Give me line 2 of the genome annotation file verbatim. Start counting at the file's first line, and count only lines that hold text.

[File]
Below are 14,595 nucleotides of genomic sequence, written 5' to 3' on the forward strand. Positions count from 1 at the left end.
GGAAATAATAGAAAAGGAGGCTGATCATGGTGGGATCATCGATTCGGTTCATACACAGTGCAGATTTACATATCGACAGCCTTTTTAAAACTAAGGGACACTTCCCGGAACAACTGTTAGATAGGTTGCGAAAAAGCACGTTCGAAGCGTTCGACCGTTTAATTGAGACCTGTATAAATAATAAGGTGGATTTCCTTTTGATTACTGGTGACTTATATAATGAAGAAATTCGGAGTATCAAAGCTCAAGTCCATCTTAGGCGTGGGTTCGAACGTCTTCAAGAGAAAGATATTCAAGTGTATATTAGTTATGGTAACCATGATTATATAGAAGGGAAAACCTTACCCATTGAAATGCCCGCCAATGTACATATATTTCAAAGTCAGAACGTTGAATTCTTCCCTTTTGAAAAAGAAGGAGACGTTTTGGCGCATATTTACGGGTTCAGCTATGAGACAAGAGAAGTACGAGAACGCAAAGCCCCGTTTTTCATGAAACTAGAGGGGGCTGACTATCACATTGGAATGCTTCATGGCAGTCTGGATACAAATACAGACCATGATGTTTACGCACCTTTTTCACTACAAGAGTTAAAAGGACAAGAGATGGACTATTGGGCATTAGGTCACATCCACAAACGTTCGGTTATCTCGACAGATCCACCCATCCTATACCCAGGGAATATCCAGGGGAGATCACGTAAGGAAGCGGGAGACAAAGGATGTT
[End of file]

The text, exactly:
GGAAATAATAGAAAAGGAGGCTGATCATGGTGGGATCATCGATTCGGTTCATACACAGTGCAGATTTACATATCGACAGCCTTTTTAAAACTAAGGGACACTTCCCGGAACAACTGTTAGATAGGTTGCGAAAAAGCACGTTCGAAGCGTTCGACCGTTTAATTGAGACCTGTATAAATAATAAGGTGGATTTCCTTTTGATTACTGGTGACTTATATAATGAAGAAATTCGGAGTATCAAAGCTCAAGTCCATCTTAGGCGTGGGTTCGAACGTCTTCAAGAGAAAGATATTCAAGTGTATATTAGTTATGGTAACCATGATTATATAGAAGGGAAAACCTTACCCATTGAAATGCCCGCCAATGTACATATATTTCAAAGTCAGAACGTTGAATTCTTCCCTTTTGAAAAAGAAGGAGACGTTTTGGCGCATATTTACGGGTTCAGCTATGAGACAAGAGAAGTACGAGAACGCAAAGCCCCGTTTTTCATGAAACTAGAGGGGGCTGACTATCACATTGGAATGCTTCATGGCAGTCTGGATACAAATACAGACCATGATGTTTACGCACCTTTTTCACTACAAGAGTTAAAAGGACAAGAGATGGACTATTGGGCATTAGGTCACATCCACAAACGTTCGGTTATCTCGACAGATCCACCCATCCTATACCCAGGGAATATCCAGGGGAGATCACGTAAGGAAGCGGGAGACAAAGGATGTT